LONDON (Reuters) – Could a hunter’s bullet be a tool in conserving Africa’s endangered types from extinction? The question is among the many complex ethical issues raised by “Prize”, a documentary that examines whether commerce can assist wildlife conservation.
The movie, directed by Shaul Schwarz and Christina Clusiau, assesses some of the manner ins which threatened types are used for industrial gain, from elephants being auctioned to hunters as victim, to rhinos being farmed for their horns.
While Schwarz and Clusiau started the project with the intention of shaming the searching market, they soon found that scenario was more complex and nuanced than they had imagined.
“In Africa, for instance, their relationship to animals is extremely different from our relationship to animals in the sense that, we have this concept that a lion is an adorable, cuddly animal – a Disney character,” Clusiau told Reuters.
“There, a lion eats your kids. An elephant is a bulldozer for your crops and your community.”
The movie, which opens in British movie theaters on Friday, follows Texan hunter Philip Glass as he works towards bagging “The Huge Five” trophies – lion, leopard, rhinoceros, elephant and Cape buffalo.
The footage of his kills will be troubling to many viewers, however the film likewise makes sure to reveal that the industry does benefit the local neighborhood, in regards to both meat and cash – an argument that the market presses strongly.
The film demonstrates how impoverished residents in the area of searching locations are enabled to take meat from slaughtered animals for eating. Hunting services also utilize locals and in some areas purchase community tasks.
“I believe we have to be extremely sensible that if we desire individuals to safeguard wildlife we have to provide a reason. And as unfortunate or hard as it sounds an economic reason is a crucial problem,” Schwarz stated.
A less violent but similarly controversial mix of commercialism and conservation is found in rhino breeder John Hume. The documentary delves into his resist poachers on his South African rhino farm. It is home to over 1,500 rhinos whose horns he harvests every 2 years.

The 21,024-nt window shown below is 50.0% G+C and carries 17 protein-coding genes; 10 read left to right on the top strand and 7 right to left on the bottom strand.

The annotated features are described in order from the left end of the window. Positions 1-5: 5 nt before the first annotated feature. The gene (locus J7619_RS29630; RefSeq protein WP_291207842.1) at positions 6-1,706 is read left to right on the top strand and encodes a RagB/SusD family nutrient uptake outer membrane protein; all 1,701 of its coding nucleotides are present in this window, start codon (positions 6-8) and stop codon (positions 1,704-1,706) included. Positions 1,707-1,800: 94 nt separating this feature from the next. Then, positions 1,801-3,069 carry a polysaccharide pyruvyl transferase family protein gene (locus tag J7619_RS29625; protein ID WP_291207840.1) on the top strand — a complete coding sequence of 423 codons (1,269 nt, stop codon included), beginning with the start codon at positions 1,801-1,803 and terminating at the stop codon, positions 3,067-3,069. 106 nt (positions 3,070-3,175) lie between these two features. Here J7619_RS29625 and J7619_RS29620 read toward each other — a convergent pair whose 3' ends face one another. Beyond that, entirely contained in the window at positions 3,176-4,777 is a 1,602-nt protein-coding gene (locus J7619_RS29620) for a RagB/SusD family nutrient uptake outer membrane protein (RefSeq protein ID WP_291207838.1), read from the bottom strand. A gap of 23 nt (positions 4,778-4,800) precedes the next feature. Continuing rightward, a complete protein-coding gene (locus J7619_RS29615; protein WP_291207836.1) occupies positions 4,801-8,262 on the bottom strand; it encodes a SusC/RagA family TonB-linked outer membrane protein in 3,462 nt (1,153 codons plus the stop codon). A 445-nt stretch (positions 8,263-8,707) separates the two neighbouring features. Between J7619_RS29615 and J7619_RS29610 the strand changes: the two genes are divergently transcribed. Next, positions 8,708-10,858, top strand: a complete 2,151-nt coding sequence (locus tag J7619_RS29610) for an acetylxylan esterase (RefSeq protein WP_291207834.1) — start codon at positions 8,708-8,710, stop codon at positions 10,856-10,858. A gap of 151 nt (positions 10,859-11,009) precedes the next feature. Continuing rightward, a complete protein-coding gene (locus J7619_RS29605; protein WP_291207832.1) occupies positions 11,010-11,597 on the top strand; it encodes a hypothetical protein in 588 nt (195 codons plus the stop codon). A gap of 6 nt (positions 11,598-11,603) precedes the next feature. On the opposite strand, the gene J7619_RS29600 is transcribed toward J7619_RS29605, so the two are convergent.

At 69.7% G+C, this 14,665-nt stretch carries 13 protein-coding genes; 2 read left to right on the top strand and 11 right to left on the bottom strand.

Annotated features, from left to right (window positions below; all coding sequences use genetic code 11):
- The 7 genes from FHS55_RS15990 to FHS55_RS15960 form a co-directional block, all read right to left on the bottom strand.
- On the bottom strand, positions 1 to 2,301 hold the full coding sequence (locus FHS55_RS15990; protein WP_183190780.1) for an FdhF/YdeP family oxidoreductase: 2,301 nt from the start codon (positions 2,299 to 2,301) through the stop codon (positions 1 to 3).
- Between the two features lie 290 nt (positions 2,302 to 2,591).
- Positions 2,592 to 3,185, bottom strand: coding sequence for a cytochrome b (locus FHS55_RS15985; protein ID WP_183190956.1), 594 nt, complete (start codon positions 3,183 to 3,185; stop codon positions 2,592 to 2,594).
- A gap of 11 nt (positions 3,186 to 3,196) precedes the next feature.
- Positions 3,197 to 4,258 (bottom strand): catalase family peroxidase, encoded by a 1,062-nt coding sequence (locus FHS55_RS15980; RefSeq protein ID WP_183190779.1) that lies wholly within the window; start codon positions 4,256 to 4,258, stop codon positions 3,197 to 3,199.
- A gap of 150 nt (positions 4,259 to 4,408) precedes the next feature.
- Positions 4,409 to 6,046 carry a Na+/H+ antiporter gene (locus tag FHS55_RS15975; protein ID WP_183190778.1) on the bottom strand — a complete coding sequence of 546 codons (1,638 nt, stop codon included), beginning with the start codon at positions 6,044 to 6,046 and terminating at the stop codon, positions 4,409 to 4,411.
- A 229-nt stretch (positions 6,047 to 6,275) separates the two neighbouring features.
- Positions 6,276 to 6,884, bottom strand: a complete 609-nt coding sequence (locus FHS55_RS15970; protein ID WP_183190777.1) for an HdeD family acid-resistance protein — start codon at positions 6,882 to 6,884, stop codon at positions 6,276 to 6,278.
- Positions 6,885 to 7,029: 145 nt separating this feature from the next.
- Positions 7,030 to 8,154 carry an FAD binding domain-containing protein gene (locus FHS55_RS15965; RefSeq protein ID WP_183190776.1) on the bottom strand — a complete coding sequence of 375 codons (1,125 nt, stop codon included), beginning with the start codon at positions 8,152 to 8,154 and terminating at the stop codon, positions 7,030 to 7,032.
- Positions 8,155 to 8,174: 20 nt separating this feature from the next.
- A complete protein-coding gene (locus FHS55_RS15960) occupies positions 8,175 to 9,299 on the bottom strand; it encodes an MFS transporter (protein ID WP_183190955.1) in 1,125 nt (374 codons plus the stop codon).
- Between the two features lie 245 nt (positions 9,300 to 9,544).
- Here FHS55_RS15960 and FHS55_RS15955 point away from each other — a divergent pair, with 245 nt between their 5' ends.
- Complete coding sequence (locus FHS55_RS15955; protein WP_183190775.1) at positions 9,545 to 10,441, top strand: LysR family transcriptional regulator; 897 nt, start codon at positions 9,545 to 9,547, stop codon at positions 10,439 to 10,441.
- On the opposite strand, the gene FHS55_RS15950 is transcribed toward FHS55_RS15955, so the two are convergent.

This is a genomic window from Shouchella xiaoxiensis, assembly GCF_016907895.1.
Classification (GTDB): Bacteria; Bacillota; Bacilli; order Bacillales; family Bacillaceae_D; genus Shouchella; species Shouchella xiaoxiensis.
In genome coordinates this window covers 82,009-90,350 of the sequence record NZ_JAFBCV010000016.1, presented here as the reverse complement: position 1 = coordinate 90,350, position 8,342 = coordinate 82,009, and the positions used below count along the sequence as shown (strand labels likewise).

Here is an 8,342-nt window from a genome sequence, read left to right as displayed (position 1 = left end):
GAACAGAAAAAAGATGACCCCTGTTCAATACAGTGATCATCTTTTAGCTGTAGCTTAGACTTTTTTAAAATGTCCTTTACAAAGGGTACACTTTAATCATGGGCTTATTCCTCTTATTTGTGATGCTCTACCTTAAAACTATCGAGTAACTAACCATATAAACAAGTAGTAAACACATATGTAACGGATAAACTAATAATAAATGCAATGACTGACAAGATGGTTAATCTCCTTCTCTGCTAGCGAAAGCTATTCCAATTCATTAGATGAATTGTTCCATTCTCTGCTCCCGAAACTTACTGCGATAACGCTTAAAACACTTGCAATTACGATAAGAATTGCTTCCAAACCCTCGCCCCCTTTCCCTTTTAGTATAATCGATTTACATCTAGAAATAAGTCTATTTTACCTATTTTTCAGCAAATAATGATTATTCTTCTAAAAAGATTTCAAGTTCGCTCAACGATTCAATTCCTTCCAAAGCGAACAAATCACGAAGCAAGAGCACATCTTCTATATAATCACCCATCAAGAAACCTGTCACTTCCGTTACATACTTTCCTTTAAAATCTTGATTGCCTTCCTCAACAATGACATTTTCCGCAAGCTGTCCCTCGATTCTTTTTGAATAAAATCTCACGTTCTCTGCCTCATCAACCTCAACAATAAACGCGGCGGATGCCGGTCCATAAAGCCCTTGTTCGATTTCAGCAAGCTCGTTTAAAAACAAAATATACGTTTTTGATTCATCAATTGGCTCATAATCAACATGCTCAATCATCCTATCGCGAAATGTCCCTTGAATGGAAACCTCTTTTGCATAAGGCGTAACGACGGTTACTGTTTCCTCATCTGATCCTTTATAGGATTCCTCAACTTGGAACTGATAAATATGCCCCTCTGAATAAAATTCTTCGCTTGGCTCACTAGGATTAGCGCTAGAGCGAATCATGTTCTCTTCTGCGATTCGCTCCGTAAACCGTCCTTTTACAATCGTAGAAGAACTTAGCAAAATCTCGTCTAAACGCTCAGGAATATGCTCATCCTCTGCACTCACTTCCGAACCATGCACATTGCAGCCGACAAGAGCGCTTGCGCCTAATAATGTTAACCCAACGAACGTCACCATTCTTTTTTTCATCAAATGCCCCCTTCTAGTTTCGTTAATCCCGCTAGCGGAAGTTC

“Offer me one animal that’s gone extinct (in the wild) when farmers were reproducing it and making cash out of it. There’s not one,” Hume states in the film.
He regreted that despite successful legal fights against the South African federal government, he still can not offer his rhino horn legally, meaning that his farm has actually lost him huge quantities of cash.
“If I could sell all my rhino horn now at a rate which I estimate to be a reasonable wholesale cost, I would get about half of exactly what my job has cost me to this day. So far, if I’m in it for the money, I’m extremely, very stupid.”
Illegal rhino poaching in South Africa eliminated 1,054 animals in 2016, down from a 2011 high point of 1,215, according to conservation group Save The Rhino.
In spite of the obstacles confronting a number of the species depicted in the documentary, Schwarz and Clusiau have some hope for the future, depending on their work to motivate individuals to take a more comprehensive view of the issue.
“I think there is hope. I believe we simply need to have a discussion and understand that our solutions might not be what we initially expected them to me,” Clusiau said.
Composing by Mark Hanrahan in London; modifying by Mark Heinrich